SWHAP joins the world in celebrating United Nations Day. The 24th October is the anniversary of the Charter of the United Nations (UN), when the UN officially came into being. It is an important day for highlighting the aims and achievements of the UN and mobilising support for the important work the organisation carries out. The Swedish Workplace HIV and AIDS Programme (SWHAP) works in close cooperation with certain UN agencies such as the International Labour Organisation (ILO) in contributing to the response to HIV and AIDS through workplace programmes in sub-Saharan Africa. SWHAP provides support for HIV workplace programmes in over 290 workplaces in ten countries. Working in partnership with 116 companies and respective unions, workplace programmes are reaching out to employees, their families and vulnerable populations in the community. In doing so SWHAP strives to contribute to the achievement of the international development goals set by the UN, in particular Millennium Development Goal 6, “Combating HIV and AIDS, Malaria and other diseases”.
SWHAP is also part of the ILO’s Inter-Agency Task Team on HIV/AIDS Workplace Policy/ Programmes and Private Sector Engagement, and supports campaigns such as, “Getting to Zero at Work” and “VCT@Work”, an initiative to reach 5 million workers with voluntary HIV counselling and testing by 2015. As well as providing opportunities for testing, the initiative aims to ensure that those testing positive are referred to appropriate treatment, care and support services. SWHAP is recognised as one of the few programmes aligned to this approach and which incorporates the implementation of the ILO’s HIV and AIDS Recommendation (No. 200) in its model for workplace HIV and AIDS programmes. This Recommendation is the first international labour standard on HIV and AIDS in the world of work.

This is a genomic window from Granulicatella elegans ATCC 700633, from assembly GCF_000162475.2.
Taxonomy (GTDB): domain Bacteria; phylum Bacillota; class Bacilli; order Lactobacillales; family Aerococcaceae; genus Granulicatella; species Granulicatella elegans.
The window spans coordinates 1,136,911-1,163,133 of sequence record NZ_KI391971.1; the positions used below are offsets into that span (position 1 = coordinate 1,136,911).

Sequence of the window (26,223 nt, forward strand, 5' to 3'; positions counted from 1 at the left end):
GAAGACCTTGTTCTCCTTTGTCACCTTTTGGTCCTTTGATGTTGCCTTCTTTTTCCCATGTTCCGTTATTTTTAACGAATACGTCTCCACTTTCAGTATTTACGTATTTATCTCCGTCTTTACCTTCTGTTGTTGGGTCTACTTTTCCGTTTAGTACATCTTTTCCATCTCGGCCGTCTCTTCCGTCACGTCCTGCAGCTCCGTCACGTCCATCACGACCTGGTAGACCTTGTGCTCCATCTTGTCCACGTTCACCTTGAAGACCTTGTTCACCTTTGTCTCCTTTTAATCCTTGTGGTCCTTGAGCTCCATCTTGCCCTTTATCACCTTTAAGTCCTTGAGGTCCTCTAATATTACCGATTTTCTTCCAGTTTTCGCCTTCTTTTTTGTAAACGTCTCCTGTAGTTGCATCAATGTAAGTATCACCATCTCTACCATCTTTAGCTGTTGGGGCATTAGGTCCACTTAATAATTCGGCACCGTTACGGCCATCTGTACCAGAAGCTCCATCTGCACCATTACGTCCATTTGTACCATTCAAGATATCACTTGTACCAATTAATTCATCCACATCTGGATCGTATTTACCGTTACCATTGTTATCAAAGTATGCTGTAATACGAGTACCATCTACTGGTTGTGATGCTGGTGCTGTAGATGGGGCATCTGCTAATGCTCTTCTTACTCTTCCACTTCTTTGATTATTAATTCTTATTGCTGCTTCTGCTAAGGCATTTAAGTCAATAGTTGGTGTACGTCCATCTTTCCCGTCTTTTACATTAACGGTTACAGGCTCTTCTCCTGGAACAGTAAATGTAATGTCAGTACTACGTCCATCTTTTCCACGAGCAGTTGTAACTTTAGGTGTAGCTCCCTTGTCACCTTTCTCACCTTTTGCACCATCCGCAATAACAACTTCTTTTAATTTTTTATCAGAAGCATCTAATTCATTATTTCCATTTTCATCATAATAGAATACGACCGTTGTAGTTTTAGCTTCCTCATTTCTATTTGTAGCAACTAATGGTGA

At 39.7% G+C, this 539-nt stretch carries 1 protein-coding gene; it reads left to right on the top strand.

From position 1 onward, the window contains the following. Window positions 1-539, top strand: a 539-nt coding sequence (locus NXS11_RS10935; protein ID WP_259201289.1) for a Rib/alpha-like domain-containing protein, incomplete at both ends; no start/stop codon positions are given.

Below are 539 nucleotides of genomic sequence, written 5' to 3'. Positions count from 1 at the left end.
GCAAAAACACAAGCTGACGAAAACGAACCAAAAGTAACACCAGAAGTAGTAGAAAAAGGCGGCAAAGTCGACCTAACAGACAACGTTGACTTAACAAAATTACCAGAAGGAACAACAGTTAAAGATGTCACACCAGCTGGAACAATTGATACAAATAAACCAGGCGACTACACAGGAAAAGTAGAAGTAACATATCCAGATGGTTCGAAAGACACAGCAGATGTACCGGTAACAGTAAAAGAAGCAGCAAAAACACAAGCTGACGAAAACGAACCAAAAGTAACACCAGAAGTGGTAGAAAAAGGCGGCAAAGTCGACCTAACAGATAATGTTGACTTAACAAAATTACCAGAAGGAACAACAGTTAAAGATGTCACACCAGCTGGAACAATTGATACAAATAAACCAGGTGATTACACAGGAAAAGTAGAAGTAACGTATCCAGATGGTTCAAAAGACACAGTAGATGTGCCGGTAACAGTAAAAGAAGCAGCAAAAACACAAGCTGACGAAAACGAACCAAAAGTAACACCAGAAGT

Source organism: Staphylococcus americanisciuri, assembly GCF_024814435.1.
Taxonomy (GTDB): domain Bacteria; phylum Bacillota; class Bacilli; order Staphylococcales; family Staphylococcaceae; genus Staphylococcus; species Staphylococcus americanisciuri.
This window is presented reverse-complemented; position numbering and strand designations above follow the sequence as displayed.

SWHAP in Kenya participating during the launch of VCT@Work in 2013
SWHAP in Zimbabwe partnered with the ILO at the Harare Agricultural Show promoting VCT@Work
Today SWHAP welcomes over 170 delegates from 11 countries to the annual two day conference being held in Lusaka Zambia. The conference celebrates ten years of SWHAP and provides an opportunity to showcase various workplace programmes, and to explore the theme “Business efficiency and health: Creating Sustainable Wellness and HIV Programmes”.
This year’s keynote speaker will be the Honourable Dr Joseph Kasonde, the Zambian Minister of Health. The annual SWHAP Achievement Awards will also be presented at a gala dinner on October 22 officiated by the Ambassador of Sweden to Zambia, Mrs Lena Nordström.